D: Well wait… The task wasn’t set to your people. The task was set to me. To the person who brought this convoy here. He set the task to me to give two vehicles… I mean to give everything to you, but for two vehicles.
C: What kind of vehicles?
D: Two vehicles with… well with the things that… with light […] …with light […]… with light hardware and its accessories. All the rest will go to your place.

Listen to complete audiofile

We also release some conversations from other fighters about Vladimir Ivanovich. Here is said, for example, that Vladimir Ivanovich is the commander of the operation:

Finally we release a conversation in which Vladimir Ivanovich himself says that he has an ‘operational communication telephone’ with number 83-81-70.


The JIT wants to know:

  • Who is the mentioned Vladimir Ivanovich? What role did he have in the armed conflict in Eastern Ukraine in the summer of 2014?
  • Did Surkov, Aksyonov, Shoygu and Bortnikov have a role in the planning and execution of military operations in the summer of 2014 in Eastern Ukraine?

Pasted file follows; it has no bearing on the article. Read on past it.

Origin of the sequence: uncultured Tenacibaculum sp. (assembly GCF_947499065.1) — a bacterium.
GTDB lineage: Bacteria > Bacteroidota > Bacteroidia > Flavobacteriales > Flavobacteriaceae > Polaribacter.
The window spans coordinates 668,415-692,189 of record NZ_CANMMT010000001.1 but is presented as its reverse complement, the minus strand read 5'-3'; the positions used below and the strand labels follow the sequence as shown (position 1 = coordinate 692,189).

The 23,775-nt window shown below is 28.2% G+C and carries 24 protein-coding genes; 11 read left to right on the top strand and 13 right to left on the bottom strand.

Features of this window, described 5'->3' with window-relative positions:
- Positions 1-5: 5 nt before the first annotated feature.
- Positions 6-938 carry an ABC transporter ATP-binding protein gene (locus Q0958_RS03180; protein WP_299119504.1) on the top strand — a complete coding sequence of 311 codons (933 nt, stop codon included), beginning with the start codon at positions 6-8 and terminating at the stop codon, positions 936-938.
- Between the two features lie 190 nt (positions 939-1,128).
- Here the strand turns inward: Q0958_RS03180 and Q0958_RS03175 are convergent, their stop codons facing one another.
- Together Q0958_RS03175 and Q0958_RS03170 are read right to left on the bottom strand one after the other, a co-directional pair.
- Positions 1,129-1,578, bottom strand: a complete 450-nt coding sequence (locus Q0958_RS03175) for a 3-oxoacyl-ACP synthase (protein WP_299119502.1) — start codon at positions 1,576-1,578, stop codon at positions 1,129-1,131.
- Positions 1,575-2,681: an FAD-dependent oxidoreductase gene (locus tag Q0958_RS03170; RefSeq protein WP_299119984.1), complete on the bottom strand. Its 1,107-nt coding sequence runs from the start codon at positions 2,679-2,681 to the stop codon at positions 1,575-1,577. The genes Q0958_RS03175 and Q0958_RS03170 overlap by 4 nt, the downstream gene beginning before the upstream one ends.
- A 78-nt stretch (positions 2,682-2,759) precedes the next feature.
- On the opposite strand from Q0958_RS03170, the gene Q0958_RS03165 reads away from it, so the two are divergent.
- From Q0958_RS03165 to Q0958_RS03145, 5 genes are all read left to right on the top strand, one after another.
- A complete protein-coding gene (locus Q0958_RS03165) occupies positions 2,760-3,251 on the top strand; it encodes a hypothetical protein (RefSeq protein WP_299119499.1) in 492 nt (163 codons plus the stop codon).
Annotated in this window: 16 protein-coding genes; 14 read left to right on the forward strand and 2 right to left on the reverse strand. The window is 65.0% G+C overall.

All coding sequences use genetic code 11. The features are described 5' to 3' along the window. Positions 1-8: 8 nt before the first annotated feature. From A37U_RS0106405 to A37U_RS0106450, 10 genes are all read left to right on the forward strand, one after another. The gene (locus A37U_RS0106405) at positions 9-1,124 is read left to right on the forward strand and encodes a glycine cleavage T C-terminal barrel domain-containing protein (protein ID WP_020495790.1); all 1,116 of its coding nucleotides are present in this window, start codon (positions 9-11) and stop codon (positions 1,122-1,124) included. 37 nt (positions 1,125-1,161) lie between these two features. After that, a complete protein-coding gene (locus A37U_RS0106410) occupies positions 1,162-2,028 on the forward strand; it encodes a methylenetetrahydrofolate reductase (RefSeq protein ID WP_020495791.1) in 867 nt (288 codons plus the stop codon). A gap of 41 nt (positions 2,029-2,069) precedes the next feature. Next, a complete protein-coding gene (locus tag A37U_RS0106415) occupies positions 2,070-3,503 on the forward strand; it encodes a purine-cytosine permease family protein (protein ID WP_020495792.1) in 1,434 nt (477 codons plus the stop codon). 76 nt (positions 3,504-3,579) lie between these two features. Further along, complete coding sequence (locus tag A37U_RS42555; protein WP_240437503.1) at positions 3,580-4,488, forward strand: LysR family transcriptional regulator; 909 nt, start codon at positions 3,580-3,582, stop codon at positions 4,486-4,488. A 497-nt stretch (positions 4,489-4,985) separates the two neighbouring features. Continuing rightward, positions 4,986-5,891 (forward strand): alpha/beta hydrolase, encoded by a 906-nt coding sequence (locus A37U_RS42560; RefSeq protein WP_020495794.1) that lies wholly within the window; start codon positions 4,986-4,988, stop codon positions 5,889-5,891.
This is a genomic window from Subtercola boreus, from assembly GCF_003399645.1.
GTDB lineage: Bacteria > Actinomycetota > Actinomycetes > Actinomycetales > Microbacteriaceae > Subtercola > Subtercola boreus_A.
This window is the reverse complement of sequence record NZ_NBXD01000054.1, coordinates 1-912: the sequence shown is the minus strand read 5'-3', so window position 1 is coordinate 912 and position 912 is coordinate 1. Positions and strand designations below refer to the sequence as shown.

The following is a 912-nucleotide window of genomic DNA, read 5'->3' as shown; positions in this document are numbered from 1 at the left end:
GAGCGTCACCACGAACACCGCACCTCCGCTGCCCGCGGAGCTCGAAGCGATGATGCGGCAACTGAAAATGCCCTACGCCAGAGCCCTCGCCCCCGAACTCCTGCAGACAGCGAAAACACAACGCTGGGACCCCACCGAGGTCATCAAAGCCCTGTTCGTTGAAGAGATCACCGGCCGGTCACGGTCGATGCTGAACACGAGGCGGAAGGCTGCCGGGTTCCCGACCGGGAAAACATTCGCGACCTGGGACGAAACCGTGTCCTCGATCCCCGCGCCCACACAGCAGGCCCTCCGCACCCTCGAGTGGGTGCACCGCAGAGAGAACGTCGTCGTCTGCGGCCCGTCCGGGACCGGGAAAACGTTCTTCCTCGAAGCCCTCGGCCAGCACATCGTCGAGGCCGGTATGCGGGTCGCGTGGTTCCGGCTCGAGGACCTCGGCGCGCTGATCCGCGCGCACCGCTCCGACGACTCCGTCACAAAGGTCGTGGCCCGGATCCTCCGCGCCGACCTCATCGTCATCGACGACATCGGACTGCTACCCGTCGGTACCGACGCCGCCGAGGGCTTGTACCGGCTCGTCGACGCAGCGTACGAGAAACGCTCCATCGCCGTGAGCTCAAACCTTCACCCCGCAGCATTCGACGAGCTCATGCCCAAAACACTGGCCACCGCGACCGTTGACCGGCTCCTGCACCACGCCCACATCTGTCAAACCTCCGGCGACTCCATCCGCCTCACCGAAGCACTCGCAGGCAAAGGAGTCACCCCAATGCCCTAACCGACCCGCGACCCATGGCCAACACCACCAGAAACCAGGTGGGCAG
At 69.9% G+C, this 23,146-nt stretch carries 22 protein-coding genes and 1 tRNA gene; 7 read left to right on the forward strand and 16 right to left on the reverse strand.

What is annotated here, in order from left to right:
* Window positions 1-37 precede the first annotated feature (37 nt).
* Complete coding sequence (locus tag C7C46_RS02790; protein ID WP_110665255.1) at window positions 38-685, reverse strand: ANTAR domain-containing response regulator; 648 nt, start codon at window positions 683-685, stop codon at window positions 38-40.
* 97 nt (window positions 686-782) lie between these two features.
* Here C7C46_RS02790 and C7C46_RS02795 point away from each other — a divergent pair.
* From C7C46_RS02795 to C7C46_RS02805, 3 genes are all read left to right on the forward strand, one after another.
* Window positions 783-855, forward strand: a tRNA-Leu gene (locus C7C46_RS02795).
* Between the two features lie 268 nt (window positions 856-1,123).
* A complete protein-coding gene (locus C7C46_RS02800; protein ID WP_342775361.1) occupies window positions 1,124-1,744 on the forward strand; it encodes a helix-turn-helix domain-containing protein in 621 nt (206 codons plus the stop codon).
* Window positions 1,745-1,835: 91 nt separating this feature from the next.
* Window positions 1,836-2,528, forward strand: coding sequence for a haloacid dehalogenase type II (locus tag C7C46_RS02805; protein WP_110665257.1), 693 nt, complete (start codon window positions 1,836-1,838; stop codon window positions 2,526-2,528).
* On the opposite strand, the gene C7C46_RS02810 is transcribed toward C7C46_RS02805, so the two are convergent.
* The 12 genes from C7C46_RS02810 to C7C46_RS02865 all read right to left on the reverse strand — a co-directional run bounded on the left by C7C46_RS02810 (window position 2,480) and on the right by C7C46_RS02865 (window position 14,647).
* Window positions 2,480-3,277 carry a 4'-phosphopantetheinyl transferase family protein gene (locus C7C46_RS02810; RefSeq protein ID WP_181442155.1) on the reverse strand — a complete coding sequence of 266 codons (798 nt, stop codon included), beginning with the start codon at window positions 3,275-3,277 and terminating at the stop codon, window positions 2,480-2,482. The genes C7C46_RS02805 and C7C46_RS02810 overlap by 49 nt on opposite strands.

• Were these individuals involved in the deployment of the BUK TELAR on 17 July 2014?


As evidenced above, the JIT has information that indicates that the influence of the Russian Federation extended to administrative, financial and military matters in the DPR. Mutual contacts intensified in the first half of July 2014. There was almost daily telephone contact between the leadership of the DPR and their contacts in the Russian Federation. They spoke with leaders in Moscow, near the border with Ukraine and in Crimea. Communication mostly took place via secure telephones provided by the Russian security service.

The indications for close ties between leaders of the DPR and Russian government officials raise questions about their possible involvement in the deployment of the BUK TELAR, which brought down flight MH17 on 17 July 2014. The BUK TELAR originating from the 53rd Anti-Aircraft Missile Brigade, a unit of the Russian armed forces from Kursk in the Russian Federation.

The JIT is looking for witnesses who can share information about those who controlled the DPR leadership in Donetsk and commanded the deployment of the BUK TELAR.

More information

Witnesses can contact the JIT to provide information and evidence. We will handle your information with ultimate care. JIT investigators are available to help you in several languages including Russian and Ukrainian. For more information on the witness safety and protection, please refer to Witness Safety & Protection.

Trial information